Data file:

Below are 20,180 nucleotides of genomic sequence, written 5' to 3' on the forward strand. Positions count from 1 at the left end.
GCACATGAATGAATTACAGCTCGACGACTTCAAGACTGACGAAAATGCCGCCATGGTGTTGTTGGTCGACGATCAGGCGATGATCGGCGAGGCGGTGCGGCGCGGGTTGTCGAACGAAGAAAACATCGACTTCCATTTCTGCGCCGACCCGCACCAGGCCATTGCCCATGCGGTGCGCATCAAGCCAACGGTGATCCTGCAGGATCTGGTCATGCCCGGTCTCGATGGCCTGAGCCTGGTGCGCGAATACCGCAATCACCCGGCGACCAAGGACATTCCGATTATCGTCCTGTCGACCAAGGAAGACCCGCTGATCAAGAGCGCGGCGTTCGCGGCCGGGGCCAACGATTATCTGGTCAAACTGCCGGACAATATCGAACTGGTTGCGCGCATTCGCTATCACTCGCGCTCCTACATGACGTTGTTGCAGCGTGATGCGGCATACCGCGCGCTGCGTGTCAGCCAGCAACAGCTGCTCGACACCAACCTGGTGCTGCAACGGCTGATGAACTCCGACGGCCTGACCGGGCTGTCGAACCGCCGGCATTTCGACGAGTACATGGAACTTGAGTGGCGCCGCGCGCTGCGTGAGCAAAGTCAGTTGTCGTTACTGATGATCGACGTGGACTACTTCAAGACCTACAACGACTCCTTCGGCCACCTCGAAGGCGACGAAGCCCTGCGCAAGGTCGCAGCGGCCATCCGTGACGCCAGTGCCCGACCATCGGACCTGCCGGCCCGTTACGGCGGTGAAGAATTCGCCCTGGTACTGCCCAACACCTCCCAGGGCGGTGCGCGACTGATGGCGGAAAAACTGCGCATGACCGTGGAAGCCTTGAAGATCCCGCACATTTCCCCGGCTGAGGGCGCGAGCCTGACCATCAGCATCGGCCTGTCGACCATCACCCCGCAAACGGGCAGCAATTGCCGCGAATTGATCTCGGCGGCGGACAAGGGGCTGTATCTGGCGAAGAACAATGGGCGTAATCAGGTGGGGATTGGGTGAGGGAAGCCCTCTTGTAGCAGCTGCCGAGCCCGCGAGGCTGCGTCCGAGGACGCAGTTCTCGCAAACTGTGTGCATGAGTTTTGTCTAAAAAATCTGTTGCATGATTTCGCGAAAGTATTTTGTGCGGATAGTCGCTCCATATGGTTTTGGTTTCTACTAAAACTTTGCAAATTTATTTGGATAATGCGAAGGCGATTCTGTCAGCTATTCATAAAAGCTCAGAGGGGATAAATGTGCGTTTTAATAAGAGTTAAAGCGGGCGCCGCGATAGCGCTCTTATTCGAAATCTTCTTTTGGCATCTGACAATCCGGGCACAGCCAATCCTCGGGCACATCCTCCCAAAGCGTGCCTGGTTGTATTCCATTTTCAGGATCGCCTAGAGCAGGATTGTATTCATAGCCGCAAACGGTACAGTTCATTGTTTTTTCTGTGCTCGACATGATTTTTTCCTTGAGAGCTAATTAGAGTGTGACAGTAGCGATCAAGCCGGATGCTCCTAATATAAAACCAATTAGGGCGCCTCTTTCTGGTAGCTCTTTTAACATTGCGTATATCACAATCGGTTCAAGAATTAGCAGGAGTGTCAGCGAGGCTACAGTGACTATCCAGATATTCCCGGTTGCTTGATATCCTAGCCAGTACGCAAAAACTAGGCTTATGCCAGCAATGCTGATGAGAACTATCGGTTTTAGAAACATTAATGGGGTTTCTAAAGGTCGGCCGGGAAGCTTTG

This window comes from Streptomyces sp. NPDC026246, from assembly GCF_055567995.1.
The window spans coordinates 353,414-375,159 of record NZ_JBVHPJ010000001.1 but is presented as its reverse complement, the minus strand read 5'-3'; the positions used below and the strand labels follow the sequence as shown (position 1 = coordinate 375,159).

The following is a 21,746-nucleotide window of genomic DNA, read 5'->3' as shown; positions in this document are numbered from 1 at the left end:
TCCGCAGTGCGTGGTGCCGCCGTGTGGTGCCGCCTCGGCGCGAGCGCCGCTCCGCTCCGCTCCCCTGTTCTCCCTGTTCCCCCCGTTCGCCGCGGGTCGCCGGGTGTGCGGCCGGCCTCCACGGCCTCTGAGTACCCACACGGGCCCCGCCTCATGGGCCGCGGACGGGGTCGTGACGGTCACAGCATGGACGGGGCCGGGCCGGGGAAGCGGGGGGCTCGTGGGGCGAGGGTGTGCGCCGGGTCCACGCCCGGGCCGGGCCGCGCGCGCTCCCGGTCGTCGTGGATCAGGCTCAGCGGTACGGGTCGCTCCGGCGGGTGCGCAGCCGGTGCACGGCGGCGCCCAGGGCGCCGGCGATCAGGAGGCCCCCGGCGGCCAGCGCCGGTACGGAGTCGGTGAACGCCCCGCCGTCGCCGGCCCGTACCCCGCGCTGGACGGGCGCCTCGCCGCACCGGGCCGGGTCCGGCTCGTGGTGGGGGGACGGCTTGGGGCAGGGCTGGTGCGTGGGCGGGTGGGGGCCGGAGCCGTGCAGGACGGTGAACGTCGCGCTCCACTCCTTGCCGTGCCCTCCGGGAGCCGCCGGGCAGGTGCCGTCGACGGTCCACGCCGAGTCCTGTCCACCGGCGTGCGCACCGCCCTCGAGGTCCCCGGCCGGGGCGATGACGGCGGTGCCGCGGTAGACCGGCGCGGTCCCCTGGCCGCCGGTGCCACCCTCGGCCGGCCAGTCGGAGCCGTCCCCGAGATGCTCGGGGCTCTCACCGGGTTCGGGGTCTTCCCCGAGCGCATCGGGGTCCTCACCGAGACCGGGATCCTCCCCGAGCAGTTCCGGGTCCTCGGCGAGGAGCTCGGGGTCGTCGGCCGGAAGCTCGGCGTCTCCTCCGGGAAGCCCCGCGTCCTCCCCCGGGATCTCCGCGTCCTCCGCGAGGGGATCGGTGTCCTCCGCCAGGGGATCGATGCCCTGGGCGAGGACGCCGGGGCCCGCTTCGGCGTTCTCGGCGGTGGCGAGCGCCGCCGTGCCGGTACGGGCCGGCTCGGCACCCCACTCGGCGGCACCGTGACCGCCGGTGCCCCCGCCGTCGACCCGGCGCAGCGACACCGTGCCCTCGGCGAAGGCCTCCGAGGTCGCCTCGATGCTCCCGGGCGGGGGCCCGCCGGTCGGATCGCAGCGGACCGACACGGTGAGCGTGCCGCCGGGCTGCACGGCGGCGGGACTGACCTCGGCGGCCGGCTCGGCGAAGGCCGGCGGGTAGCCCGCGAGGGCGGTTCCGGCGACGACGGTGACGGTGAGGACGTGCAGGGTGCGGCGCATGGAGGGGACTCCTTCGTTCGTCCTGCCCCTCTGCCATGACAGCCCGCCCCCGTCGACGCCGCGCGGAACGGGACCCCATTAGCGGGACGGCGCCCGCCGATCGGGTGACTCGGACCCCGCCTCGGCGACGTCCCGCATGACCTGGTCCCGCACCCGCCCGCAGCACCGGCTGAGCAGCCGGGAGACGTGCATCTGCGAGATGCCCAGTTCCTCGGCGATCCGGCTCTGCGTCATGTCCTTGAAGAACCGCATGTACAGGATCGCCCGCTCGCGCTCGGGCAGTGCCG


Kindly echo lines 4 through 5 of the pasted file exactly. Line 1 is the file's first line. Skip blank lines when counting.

The window spans coordinates 353,414-375,159 of record NZ_JBVHPJ010000001.1 but is presented as its reverse complement, the minus strand read 5'-3'; the positions used below and the strand labels follow the sequence as shown (position 1 = coordinate 375,159).

The following is a 21,746-nucleotide window of genomic DNA, read 5'->3' as shown; positions in this document are numbered from 1 at the left end: